The Department of Labor and Employment notes that a substantial 36.2 percent of the employed Filipinos (17 million) belong to the informal sector, underscoring their significance in our daily lives. Yet, their absence from formal sector employment leaves them unprotected and excluded from typical safety nets during crises.
In response, the Philippine legislature is championing the Magna Carta of Workers in the Informal Economy (MACWIE). This proposed legislative measure aims to address the multifaceted concerns of informal economy workers, spanning issues like labor rights, working conditions, and equitable wages. It includes provisions for emergency employment aid and support for small online enterprises, among other initiatives.
MACWIE endeavors to legally entrench the rights, protection, and security of workers in the informal sector, aligning with constitutional and labor law standards. It advocates for the right of these workers to organize, and directs government agencies to institutionalize social security measures. This legislation also promotes safety nets such as conditional cash transfers and emergency employment schemes.
Angkas values the importance of the Magna Carta for informal workers. Our efforts have led to our bikers’ official recognition and empowering them to contribute to social insurance and embark on the journey of homeownership.
It is imperative to sustain collaborative efforts with stakeholders and partners in championing the cause of the Magna Carta of Workers in the Informal Economy. This proactive and inclusive legislation recognizes the fundamental right to pursue a dignified livelihood and encourages the formalization of informal activities.
In conclusion, the informal sector, far from being marginal, is a vital component of the economy with immense potential. The experience of Angkas bikers illustrates what can be achieved through effective integration into the formal economy. Through recognition, support, and integration, the Philippines can unlock a new era of growth and prosperity, driven by the hard work and entrepreneurial spirit of our informal workforce.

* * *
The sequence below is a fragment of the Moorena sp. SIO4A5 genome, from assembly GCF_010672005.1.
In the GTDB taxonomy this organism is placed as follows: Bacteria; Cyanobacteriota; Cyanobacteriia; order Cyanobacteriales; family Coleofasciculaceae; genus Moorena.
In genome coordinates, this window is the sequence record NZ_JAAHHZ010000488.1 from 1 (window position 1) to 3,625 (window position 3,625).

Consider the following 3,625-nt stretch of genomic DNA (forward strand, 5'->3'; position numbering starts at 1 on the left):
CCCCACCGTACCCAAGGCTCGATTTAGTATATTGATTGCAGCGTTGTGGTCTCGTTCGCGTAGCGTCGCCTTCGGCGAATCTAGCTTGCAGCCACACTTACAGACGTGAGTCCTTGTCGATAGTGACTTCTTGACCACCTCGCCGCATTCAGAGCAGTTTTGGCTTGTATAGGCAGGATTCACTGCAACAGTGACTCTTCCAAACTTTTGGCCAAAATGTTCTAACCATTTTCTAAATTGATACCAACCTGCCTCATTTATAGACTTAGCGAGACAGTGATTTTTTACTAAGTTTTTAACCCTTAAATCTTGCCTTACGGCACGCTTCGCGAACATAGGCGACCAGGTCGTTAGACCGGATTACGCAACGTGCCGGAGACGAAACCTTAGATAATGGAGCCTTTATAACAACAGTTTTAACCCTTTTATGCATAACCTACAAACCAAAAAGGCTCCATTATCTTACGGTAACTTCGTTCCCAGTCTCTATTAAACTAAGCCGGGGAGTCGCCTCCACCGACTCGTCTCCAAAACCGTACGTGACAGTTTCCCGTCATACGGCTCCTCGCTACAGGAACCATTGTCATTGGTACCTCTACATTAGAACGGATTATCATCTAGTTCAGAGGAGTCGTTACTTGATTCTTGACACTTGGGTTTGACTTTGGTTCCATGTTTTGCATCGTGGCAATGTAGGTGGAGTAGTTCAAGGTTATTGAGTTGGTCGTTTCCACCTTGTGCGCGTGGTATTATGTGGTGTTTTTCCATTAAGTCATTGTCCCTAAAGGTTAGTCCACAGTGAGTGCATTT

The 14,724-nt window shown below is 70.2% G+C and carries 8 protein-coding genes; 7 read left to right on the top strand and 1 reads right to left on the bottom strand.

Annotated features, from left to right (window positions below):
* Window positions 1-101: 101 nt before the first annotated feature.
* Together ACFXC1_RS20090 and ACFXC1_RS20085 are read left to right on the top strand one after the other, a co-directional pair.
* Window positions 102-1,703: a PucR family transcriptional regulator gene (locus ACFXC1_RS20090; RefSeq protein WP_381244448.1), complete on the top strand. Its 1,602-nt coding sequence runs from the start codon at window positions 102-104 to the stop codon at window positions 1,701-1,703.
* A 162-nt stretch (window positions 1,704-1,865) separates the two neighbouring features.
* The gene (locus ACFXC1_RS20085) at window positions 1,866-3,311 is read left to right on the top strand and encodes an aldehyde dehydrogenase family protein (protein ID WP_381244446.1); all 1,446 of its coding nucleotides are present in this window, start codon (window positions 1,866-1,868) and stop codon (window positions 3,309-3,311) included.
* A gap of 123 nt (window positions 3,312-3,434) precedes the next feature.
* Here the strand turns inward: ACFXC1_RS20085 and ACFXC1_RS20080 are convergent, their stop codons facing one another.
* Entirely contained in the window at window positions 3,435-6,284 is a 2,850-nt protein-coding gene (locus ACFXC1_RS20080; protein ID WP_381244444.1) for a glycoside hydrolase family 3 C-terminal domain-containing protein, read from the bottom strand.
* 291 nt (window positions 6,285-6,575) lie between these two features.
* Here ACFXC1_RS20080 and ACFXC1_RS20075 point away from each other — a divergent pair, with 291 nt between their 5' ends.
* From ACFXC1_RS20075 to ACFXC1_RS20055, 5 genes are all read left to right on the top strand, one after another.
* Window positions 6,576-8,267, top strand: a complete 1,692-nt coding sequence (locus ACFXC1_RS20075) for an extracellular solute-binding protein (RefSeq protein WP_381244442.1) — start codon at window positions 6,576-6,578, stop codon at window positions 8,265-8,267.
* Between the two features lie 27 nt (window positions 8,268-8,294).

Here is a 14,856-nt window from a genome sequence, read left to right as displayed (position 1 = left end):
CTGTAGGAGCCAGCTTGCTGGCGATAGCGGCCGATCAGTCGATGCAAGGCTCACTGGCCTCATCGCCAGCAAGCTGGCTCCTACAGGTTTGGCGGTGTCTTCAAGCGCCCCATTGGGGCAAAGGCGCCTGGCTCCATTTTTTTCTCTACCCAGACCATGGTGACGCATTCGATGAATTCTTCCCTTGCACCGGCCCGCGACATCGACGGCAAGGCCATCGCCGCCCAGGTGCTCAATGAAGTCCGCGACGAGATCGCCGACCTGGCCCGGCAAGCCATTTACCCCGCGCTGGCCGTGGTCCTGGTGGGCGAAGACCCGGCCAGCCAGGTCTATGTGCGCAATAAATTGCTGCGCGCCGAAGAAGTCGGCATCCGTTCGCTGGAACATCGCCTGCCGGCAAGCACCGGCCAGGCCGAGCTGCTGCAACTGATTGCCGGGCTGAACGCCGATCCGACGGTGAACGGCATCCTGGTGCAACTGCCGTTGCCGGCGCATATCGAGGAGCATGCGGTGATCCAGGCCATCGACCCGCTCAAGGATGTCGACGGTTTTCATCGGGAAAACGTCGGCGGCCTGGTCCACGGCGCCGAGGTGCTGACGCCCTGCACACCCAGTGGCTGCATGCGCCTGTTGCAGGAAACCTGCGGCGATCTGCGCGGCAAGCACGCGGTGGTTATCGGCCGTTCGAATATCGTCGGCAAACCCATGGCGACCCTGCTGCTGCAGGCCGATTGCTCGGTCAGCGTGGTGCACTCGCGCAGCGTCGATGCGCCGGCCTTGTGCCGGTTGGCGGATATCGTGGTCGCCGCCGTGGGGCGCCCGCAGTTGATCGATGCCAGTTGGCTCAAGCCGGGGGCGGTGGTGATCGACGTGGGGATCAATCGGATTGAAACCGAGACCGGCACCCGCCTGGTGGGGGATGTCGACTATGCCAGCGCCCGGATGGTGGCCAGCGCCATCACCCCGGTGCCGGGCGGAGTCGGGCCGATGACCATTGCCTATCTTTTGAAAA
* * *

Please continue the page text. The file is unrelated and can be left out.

The implementation of the Magna Carta of Workers in the Informal Economy is a pivotal step towards translating acknowledgment into actual protection and prosperity, securing their employment rights, access to healthcare, and envisioning a promising future through dedicated social and economic programs.
Before someone strikes that awful chord by saying the UP Fighting Maroons basketball team is aiming for new records of futility with three bridesmaid finishes in the past five seasons of the UAAP, most of the Diliman faithful still remember the teams of about a decade ago when UP notched a perfect record – zero wins and 14 losses. Statisticians point out that in a span of nine seasons from 2007 to 2015, the Maroons racked up an unenviable 13 wins and 113 losses, a win less than the team’s overall record this year alone which still fell a few points short of the championship.
Consuelo de bobo for the Iskolar ng Bayan, but there was a time when Diliman held a bonfire after the Maroons won their first game in two years. A solitary win to end a run of more than 20 losses overlapping three seasons surely felt like a championship, a direct contrast to the lone loss against eventual champions De La Salle University on Dec. 6 with all the marbles on the line that felt like the whole world crashing in the Big One, epicenter Sunken Garden.
Maybe it takes a while to wean oneself away from a culture of losing, or UP being UP is just not used to being the top seed, top dog doesn’t become us having gotten used to being bottom dog. Time was when we used to watch the Maroons build modest leads in the early quarters, then slowly and painfully unravel as the game wore on and fall behind by points insurmountable, indirectly proportional to numbers on the game clock. Or has that storyline ever really changed?